Sunday, 30 November 2008

Baji-Pigua in many exercises from teacher Mike

Since training under teacher Mike, I have noticed that many of his warming-up (proper word: basics) contains the foundation of his power-building and body structure. His basics are part of the complete Kung Fu training, yet it is so easy and complex that it is like an art on its own. One can easily only focus on basics and get really strong with his body.

The most common and frequently exercise is the one where we stand in mabu (horse stand) and swing the relaxed arms from left to right and right to left (continuous). I am fascinated with this simple looking exercise, because apart from not being simple at all, it is also the foundation of pigua Kung Fu. The exercise we do generates power and corrects body alignment for all kinds of martial arts. Baji-Piqua remains for me a fascinating fighting art. Here I found an interesting example, though not from teacher Mike:

Sunday, 23 November 2008

Group flow 2: Twenty four form, sent by Mike Laoshi

A nice poem, sent by Mike Laoshi

"Tai Chi Chuan is plain, yet rich;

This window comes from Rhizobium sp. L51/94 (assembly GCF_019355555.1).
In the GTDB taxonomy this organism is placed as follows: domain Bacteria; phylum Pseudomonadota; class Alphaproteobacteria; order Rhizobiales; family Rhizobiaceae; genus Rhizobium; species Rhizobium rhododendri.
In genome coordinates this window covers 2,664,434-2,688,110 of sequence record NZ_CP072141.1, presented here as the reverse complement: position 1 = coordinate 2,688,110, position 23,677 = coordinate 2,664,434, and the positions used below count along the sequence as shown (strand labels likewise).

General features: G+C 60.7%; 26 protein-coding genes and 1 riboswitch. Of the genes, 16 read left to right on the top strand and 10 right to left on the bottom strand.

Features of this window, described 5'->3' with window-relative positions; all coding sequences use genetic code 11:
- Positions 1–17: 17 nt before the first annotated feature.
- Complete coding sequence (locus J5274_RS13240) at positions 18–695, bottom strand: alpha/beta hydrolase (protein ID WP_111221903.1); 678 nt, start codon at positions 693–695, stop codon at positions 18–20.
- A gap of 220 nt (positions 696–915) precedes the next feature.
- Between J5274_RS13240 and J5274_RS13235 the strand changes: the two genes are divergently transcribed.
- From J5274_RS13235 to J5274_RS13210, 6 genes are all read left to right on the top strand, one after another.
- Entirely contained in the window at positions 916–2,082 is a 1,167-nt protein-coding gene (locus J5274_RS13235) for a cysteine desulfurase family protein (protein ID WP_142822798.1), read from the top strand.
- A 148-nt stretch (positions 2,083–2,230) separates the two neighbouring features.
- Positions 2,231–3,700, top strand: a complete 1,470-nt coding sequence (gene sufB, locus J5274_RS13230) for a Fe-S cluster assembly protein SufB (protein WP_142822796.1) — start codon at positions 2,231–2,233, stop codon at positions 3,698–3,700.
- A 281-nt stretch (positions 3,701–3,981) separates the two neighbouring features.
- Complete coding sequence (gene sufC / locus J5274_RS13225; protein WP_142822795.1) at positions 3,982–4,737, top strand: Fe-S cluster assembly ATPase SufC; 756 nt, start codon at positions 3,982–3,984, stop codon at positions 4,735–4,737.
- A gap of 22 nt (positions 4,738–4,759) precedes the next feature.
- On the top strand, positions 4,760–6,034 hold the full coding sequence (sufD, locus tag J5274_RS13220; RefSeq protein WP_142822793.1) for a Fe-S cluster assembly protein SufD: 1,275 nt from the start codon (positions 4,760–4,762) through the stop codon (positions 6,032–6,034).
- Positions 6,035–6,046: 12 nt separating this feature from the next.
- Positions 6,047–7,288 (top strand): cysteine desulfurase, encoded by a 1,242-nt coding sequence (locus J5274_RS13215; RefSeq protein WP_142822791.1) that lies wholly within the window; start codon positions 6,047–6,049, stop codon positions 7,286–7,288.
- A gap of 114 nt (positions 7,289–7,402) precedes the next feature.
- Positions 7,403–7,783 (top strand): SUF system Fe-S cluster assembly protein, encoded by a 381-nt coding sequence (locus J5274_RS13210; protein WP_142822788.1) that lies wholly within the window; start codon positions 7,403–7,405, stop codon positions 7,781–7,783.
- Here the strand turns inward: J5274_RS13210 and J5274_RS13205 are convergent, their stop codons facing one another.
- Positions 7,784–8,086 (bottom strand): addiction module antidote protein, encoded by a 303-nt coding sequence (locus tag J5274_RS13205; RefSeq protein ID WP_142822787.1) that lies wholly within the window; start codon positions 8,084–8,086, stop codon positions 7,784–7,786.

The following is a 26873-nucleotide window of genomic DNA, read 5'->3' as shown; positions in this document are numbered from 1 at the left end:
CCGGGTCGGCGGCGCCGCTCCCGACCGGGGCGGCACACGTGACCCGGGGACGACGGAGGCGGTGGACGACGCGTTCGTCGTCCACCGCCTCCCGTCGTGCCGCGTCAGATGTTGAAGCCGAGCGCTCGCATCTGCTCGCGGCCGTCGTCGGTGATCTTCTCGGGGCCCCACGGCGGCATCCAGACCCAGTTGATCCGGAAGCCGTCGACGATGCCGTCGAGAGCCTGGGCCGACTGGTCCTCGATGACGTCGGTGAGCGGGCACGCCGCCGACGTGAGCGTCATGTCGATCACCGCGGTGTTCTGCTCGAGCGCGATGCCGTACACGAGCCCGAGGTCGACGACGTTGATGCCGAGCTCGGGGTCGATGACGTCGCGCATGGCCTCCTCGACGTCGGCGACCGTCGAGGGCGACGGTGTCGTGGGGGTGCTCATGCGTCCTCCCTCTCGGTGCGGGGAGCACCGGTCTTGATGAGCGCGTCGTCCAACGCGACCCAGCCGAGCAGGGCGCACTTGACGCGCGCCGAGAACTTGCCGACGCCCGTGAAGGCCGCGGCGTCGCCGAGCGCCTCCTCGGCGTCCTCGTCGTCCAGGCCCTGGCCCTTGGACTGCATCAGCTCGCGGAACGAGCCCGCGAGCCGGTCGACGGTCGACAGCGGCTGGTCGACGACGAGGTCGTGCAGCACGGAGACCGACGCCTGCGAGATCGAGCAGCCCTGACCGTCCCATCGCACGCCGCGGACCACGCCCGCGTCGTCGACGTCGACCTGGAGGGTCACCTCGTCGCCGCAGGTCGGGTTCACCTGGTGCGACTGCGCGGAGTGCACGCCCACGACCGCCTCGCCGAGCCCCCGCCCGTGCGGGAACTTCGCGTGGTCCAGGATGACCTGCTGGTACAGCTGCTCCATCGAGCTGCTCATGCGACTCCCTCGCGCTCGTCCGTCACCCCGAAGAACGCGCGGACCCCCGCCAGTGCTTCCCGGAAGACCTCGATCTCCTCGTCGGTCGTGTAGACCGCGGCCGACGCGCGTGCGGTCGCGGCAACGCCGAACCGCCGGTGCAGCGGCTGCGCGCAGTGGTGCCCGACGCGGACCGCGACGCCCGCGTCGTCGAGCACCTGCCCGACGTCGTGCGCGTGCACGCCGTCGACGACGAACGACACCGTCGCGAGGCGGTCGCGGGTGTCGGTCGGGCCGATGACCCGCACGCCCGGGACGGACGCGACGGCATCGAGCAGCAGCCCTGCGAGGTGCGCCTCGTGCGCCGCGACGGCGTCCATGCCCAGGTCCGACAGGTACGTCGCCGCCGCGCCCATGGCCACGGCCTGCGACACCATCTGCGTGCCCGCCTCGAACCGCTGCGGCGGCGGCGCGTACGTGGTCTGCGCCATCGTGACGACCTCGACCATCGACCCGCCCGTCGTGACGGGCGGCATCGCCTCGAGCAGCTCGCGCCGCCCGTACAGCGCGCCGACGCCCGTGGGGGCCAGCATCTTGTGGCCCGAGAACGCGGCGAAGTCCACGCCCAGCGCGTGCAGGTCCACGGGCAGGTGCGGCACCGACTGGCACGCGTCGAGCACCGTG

Pa Kua Chuan is changeful yet subtle; 
Hsing Yi Chuan is simple yet strong.
Tai Chi is calm as an old scholar;
Pa Kua is as bright as a youth of genius;
Hsing Yi is as confident as a learned scholar.
This is to speak symbolically -- one should not be trapped by the words."

"The excellence of Tai Chi is to be smooth, soft yet not weak;
to be continuous from the beginning to the end;
to be plain and calm without a bit of temper.
The excellence of Pa Kua is to be flexible yet well-balanced;
to be unpredictable; to be in great harmony without a bit of arrogance.
The excellence of Hsing Yi is to be strong yet not clumsy;
to be distinctive in motion;
to be serious in appearance without a bit of roughness."

-T.Y. Pang

Sunday, 2 November 2008

The missing photos: Mike Laoshi's birthday

During the Belgium camp, we celebrated teacher Mike's birthday, which was on the 5th of October. We tried to surprise him, but as usual, he was ahead of the game. Lesson number xxxxx: never try to fool your teacher ;).

Anyway, we got him in the room with all the teachers and the students and we gave him our best wishes. I waited to put the photos on the blog because the camp info needed a bit of time to digest.  Here they are, the missing photos!

A poster of teacher Mike composed of little pictures of his students.

A scroll which teacher Mike has been looking for but was hard to find.

A card signed by all of his students and a high end photo printer (Teacher Mike is a skilled photographer in his free time).
Mike Laoshi: "Pass the card and the photo to the students so they can see it."

From the German students: a nice bottle of whisky (one of the students: "Pass this one too, Mike Laoshi!")